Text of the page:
On The Front Lines
Rutherford Institute Issues Constitutional Guidelines on Voters’ First Amendment Rights (Clothing, Buttons, Selfies) at Polling Places
CHARLOTTESVILLE, Va. — Free expression at polling places has become a contentious issue in recent years, with controversies over “ballot selfies,” the wearing of political apparel to polling places, and even apparel that does not explicitly reference candidates, ballot issues, or politics. In an effort to provide clarification on lawful First Amendment activities in polling places, The Rutherford Institute has issued a Constitutional Q&A on First Amendment activities at polling places, especially as it relates to clothing, buttons and selfies. Should anyone need legal assistance in exercising their constitutional right to vote, please contact The Rutherford Institute at email@example.com.
“Political speech is essential to and is the essence of self-government. It is for this reason that the protections afforded to expression under the law have the fullest and most urgent application to speech that relate to politics,” said constitutional attorney John W. Whitehead, president of The Rutherford Institute and author of Battlefield America: The War on the American People. “In no way does passive political speech as expressed on clothing, buttons, stickers or other paraphernalia threaten the order of polling places or the freedom of other voters to cast their ballots according to their conscience.”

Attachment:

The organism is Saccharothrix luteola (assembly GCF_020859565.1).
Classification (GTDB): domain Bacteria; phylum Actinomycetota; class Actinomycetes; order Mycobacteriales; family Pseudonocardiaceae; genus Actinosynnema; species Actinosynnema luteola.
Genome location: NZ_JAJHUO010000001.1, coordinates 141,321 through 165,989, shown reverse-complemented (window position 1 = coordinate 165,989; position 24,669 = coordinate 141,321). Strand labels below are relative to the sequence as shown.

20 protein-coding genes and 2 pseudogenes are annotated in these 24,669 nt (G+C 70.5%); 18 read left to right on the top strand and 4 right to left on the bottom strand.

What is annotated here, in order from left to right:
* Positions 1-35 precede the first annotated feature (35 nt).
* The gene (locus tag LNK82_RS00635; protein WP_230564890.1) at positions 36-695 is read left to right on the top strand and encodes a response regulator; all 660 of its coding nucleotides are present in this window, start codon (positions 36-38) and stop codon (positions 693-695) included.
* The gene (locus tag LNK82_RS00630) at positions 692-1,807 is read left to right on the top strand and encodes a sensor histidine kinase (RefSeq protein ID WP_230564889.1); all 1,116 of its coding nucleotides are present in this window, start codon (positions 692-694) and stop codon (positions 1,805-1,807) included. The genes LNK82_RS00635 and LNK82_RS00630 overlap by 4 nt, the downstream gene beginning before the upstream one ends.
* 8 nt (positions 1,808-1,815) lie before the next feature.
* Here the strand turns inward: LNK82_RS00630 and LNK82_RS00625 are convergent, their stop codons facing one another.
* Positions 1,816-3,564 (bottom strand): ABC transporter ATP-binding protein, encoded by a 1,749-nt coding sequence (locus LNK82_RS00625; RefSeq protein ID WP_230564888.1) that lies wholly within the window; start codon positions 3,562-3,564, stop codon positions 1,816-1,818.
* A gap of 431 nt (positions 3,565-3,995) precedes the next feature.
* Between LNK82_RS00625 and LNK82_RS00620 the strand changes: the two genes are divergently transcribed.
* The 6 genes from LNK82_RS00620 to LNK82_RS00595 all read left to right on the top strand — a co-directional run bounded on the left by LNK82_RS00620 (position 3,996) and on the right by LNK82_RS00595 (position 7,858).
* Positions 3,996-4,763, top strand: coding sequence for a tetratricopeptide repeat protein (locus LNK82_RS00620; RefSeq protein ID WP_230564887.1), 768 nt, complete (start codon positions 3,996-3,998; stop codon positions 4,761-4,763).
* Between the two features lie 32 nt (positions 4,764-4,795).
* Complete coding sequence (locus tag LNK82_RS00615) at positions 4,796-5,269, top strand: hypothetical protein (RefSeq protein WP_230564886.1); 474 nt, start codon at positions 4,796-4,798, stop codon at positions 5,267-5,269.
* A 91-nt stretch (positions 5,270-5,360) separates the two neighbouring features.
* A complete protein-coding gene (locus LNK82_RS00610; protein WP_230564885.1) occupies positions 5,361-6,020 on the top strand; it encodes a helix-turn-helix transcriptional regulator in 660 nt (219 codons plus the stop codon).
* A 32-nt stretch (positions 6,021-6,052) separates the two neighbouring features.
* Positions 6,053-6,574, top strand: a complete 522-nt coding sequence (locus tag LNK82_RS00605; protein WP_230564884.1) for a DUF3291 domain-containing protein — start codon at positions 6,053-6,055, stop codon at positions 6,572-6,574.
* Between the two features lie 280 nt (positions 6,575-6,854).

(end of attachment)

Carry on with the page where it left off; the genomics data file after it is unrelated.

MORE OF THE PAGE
The U.S. Constitution affirms that all citizens 18 years of age and older have the right to vote. However, while the First Amendment assures citizens the right to freedom of speech, expressive activities at polling places have been qualified and restricted over the years. For example, all states have laws that establish a “buffer zone” in and around polling places where persons may not engage in political campaigning and active solicitation of voters.
While these restrictions on speech have been upheld by the courts as a reasonable measure for maintaining order and preventing intimidation voter intimidation, citizens may engage in other kinds of “passive” political speech at polling places, such as wearing t-shirts or buttons advocating for a candidate or ballot measure. Ultimately, whether voters may wear political apparel to polling places depends upon the law of the state where the polling place is located. For example, Virginia law expressly allows voters to wear apparel at or near polling places that advocates for a particular candidate or ballot issue, while California law expressly prohibits this kind of political speech at voting precincts.
State law also may forbid the practice of taking a “ballot selfie,” a picture of oneself with your completed ballot taken for the purpose of posting on social media. However, several recent court decisions have ruled that the laws violate the First Amendment by unreasonably restricting speech. Additionally, voters with handicaps or age disabilities are entitled to accommodations at polling places so they are not dissuading from exercising their right to vote.